From Snow Leopard To Yosemite

From Snow Leopard To Yosemite - by David R Beebe
You may remember the overwhelming issues I experienced with upgrading from OS X Snow Leopard to OS X Mavericks last June. I am happy to report that the new attempt to upgrade from OS X 10.6.8 to OS X 10.10.1 has been flawless. Here is the upgrade path I followed:

  • I waited for the 10/10.1 release as there is no reason I can think of to ever upgrade to a .0 release.
  • I purchased a USB powered WD Passport Ultra 500GB HD from Amazon. It matches the size of the current disk I have for Macintosh HD after I got rid of the failing (again) Seagate that Apple had already replaced once.
  • Using Disk Utility, I partitioned the volume with 1 partition with the GUID Partition Table option set to make it a bootable drive. I erased the disk mount point to format it as Mac OS Extended (Journaled).
  • Using Disk Utility, I repaired permissions on Macintosh HD (SuperDuper! can do this also).
  • I used the app SuperDuper! to clone my previous OS X boot disk to the WD Passport.
  • I booted from the WD Passport external.
  • Using Disk Utility from WD Passport, I ran Repair Disk against Macintosh HD just to make sure there were no disk errors (You can’t do this on the drive you booted from). Disk errors screwing up the upgrade seemed to be the most common reason for poor reviews of the OS X. Not really the upgrades fault though. This step also verified that the bootable disk really works and provides a safety net outside of Time Machine.
  • I booted back to Macintosh HD. From the App Store, I downloaded Yosemite update and let it install.
  • I applied updates as they came available. You won’t have as many to deal with coming from a later OS X. Camera Raw and my printer driver came up as updates in the App Store as did the Works suite and iMovie/iPhoto. My Wacom tablet and Epson scanner work. Toast 11 had to be updated to 11.2 and I need to test it with my LG BD burner.
  • One odd thing I've uncovered is that if I boot from my external Snow Leopard disk, the internal Yosemite disk does not appear in the System Preferences/Startup Disk list. I have to restart, hold the Option key and select Macintosh HD from there. Once restarted on Yosemite, I can select it as the future Startup Disk.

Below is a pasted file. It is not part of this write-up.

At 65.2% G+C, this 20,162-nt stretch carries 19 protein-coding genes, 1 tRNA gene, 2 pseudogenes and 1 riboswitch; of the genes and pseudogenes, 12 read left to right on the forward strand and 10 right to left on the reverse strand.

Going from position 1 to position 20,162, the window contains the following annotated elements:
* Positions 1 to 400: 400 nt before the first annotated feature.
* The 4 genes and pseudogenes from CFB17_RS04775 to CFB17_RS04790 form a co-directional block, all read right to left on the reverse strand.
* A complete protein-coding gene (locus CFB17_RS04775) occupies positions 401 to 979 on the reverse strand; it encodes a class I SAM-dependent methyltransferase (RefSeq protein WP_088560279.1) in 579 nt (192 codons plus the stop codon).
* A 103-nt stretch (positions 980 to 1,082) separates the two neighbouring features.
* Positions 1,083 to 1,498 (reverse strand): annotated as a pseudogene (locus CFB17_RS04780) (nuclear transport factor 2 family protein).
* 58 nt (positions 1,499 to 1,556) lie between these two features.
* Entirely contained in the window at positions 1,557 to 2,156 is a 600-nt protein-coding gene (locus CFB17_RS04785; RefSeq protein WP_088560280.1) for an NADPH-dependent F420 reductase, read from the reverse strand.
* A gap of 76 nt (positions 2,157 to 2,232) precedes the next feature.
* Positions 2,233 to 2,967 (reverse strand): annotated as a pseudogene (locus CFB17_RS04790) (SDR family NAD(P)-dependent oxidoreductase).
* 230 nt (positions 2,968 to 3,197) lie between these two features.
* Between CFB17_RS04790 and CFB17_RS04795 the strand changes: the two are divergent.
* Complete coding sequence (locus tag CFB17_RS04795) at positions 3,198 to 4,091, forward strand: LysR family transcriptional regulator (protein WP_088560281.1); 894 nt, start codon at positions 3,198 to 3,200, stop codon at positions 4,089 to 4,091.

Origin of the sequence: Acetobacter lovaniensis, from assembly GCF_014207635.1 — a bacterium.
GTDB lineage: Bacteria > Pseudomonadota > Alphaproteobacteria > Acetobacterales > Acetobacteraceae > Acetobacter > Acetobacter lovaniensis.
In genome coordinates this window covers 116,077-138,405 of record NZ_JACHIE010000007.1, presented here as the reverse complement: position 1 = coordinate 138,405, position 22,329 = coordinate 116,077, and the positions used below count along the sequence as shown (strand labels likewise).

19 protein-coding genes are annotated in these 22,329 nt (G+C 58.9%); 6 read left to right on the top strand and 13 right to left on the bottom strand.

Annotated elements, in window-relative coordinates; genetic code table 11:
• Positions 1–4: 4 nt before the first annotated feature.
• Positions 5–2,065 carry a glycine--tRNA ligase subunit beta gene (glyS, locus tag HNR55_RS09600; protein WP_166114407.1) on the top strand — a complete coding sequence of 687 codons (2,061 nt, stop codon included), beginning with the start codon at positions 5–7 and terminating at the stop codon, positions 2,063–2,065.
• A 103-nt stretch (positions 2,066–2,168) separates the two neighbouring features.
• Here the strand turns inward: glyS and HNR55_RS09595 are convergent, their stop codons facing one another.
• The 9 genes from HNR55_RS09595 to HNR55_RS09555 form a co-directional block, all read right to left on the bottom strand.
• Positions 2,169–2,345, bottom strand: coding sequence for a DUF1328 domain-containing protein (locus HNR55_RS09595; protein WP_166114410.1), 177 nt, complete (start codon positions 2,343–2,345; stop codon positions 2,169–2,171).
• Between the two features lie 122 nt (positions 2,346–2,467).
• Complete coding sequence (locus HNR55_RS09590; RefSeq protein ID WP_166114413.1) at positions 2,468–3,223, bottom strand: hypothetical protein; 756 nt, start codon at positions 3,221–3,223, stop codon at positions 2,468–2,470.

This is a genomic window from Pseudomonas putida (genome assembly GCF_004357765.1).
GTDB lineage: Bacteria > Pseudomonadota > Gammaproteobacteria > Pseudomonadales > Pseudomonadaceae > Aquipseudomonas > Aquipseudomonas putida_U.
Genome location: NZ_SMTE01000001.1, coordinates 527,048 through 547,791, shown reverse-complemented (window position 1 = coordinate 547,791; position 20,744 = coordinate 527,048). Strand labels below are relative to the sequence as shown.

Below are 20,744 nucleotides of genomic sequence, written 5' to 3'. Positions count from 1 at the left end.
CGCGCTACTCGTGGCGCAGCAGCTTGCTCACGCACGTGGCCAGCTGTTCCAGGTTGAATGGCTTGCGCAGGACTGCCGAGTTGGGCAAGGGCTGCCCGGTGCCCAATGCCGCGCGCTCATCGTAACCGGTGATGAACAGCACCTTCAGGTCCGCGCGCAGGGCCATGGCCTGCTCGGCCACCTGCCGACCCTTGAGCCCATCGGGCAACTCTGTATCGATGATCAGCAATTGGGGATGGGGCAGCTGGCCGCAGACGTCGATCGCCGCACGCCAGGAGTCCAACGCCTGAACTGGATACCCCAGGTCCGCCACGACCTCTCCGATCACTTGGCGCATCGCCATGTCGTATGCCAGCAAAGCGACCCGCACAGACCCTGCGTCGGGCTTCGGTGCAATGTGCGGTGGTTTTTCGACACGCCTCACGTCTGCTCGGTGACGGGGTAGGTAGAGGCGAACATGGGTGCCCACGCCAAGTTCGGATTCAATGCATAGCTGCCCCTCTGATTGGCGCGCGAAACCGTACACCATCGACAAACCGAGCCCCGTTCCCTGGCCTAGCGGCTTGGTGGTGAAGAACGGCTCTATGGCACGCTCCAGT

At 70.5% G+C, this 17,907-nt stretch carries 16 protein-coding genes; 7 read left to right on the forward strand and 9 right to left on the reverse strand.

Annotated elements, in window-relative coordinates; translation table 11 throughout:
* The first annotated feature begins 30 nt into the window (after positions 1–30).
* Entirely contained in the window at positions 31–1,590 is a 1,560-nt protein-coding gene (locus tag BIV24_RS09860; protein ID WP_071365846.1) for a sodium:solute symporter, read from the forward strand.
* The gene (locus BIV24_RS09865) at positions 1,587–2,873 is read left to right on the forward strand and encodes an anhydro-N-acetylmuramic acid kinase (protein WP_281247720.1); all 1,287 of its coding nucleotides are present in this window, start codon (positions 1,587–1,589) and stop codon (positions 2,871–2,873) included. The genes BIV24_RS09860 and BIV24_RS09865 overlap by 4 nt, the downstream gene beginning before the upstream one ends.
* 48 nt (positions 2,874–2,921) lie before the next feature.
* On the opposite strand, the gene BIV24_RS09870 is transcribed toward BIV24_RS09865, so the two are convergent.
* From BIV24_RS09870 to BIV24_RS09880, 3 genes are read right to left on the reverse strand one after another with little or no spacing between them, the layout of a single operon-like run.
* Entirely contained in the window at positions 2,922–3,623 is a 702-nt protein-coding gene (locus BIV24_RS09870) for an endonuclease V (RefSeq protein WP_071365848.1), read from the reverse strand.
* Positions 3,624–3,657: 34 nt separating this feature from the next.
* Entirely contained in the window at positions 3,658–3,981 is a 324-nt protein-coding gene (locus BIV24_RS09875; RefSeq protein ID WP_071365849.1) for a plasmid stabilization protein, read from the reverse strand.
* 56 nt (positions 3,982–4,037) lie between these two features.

• I tested all of the minor apps first. So far, all of my issues with OS X Mavericks have been addressed in Yosemite. I can again publish my calendars to my own web server so that my old MacBook Pro running OS X 10.6.8 can still subscribe to them.
  • I’ve had no problems with SplashID, Quicken or TurboTax. TurboTax was the last straw that forced me to update OS X 10.10.1 as it would not run on OS X 10.6.8.
  • My Aperture libraries had to be updated to from 3.4 to 4.6. One of the recent changes I’ve made is to hold all of my Aperture libraries on a WD MyBook 3TB. I use SuperDuper! to backup each night to a 2nd WD MyBook 3TB. I did this because I had outgrown the capacity of my 4TB Time Machine disk. Before proceeding with the Aperture update and test, I took the 2nd WD MyBook 3TB offline until I am satisfied that all is working. Once a library is converted to the new format, there is no way back. This may be a non-issue for you if your libraries are already there. The upgrade is only needed once per library but it is a little cumbersome. If I select a 3.4 library, I am told I have to relaunch Aperture first. Then I am prompted to upgrade it. It would be nice if there was a batch update process.
  • RapidWeaver 5, which I use to create my main website structure, works as-is with Yosemite.
  • My very old copy of jAlbum 7.4, which I use to create separate photography projects, required the legacy Java for OS X be installed. You can find it at Apple here.
  • The final hurdle was the upgrade of my FCP projects. The Contour Shuttle needed a new driver and doesn't work as expected. Keyboard Maestro needs to be tested with FCP.

So bottom line, I think the upgrade is safe with a little bit of care and preplanning. From my perspective, it doesn’t seem to deserve the overwhelming number of 1 star reviews (50% more than 5 star reviews). I repeated the above process on my MacBook Air, upgrading from OS X 7.1.5 without issues as well.